Source: Denise Applewhite
As I read Kwame Anthony Appiah's new book, Experiments in Ethics, I realized that we've started a series without knowing it: "[Insert name of eminent scholar here], On Morality."
Last month, Steven Pinker, who teaches psychology at Harvard, joined us to talk about an article he wrote for The New York Times Magazine about a new trend: scientists who are interested in philosophical questions. The show — and the conversation on the blog — were lively.
"Morality is clearly a judgment that comes out of our emotions and our reason," Pinker told us. "It's a psychological phenomenon which may have objective counterparts but it certainly has psychological counterparts."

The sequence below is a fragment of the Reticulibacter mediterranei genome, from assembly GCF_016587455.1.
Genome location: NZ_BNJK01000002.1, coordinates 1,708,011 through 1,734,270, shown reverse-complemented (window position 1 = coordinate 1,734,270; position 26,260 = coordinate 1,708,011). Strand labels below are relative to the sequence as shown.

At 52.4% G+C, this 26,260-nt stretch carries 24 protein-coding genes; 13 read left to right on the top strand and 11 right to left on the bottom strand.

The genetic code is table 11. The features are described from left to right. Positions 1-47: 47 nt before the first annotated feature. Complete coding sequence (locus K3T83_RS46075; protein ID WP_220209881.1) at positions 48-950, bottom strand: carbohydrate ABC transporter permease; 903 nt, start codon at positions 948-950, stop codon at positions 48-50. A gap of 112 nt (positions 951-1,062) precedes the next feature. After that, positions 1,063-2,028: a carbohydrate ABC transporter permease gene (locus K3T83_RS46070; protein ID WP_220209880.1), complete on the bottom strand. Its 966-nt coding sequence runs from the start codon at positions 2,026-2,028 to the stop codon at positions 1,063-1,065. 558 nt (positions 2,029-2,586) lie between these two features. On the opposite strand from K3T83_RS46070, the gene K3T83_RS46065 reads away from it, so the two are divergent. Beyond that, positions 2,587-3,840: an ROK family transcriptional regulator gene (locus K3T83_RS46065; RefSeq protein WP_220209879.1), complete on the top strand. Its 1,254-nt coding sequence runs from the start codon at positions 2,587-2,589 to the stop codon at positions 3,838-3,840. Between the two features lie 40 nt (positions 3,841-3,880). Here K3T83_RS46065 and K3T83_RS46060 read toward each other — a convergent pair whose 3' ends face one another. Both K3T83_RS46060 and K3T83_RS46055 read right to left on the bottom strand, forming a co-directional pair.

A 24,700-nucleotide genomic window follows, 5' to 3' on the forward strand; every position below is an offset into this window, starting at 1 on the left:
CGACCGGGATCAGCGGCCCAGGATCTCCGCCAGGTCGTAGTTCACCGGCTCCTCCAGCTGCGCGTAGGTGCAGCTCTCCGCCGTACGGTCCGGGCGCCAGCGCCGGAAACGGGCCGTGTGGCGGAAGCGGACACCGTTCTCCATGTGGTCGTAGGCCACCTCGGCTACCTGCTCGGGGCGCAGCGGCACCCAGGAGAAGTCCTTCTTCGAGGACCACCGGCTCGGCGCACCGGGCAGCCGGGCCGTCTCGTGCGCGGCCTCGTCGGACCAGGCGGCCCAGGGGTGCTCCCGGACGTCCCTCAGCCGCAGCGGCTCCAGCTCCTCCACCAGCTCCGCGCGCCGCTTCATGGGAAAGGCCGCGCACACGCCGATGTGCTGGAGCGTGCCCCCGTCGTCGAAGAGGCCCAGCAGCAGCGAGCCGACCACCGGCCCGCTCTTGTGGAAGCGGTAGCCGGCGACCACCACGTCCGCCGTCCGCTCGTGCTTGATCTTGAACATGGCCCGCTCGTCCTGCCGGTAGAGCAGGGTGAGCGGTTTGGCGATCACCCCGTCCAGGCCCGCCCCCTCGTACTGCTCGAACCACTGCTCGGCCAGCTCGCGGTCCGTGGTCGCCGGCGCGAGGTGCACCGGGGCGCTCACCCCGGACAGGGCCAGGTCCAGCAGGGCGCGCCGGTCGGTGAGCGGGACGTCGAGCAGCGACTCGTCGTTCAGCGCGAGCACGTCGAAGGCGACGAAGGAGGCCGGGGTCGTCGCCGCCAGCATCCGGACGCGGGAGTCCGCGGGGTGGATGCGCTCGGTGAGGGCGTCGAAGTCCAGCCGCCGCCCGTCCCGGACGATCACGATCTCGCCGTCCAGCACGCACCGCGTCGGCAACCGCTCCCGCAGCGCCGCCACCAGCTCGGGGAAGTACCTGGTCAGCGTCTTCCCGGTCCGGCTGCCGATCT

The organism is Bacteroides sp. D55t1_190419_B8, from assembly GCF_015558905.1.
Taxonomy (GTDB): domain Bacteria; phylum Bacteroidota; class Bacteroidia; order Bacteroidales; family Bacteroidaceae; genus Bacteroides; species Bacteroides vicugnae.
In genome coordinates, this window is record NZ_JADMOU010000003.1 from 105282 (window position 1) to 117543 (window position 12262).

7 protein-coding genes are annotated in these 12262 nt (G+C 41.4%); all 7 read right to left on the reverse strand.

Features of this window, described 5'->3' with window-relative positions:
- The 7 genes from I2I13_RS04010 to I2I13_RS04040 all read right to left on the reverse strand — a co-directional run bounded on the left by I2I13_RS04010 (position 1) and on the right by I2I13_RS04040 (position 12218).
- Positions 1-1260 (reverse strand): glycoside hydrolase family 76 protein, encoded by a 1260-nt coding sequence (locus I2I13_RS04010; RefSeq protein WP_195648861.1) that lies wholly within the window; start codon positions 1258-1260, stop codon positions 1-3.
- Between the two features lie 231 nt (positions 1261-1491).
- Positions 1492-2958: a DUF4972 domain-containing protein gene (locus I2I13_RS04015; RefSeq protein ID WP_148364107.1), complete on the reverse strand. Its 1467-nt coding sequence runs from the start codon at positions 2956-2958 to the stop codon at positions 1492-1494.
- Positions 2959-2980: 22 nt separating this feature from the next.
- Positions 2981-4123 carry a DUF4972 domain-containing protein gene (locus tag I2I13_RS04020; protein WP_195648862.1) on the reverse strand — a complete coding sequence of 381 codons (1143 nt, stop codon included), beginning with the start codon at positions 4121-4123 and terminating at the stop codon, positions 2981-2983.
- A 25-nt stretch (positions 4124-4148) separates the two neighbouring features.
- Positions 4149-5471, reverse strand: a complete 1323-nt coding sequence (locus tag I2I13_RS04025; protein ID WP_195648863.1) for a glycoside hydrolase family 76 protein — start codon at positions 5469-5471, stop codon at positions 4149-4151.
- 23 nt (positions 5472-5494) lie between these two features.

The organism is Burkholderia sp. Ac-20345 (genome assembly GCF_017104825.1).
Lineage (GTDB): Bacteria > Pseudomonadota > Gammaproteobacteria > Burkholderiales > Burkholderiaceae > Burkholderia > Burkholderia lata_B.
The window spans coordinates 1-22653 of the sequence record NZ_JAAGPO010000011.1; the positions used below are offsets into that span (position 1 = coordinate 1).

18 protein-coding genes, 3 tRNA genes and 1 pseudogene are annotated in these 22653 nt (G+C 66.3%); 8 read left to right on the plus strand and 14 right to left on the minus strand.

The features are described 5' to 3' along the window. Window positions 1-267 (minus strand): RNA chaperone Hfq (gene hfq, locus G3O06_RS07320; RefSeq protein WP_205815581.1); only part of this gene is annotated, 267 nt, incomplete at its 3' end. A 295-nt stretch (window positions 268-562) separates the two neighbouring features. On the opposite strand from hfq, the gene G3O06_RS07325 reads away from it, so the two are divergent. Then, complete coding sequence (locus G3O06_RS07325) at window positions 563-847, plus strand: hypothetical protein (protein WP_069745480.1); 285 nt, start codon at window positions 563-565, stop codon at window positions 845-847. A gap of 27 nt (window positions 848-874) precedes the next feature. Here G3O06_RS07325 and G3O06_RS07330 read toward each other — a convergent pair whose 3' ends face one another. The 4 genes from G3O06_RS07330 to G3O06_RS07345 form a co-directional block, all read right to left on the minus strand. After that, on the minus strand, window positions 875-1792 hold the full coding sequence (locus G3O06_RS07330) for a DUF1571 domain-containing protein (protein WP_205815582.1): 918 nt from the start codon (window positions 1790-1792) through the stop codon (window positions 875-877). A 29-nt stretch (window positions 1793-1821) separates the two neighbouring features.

Now that we've heard from a scientist interested in philosophy, we'll hear from a philosopher who is interested in how science may define, or redefine, his discipline. Appiah argues that "experimental philosophy" began with Plato and Aristotle, and that it is something to which we should return. He says biology, neuroscience, psychology, and other sciences can help us understand how we make moral judgments.
We want to know what guides your moral decisions? Character? Situation? Intuition? Example? Be specific.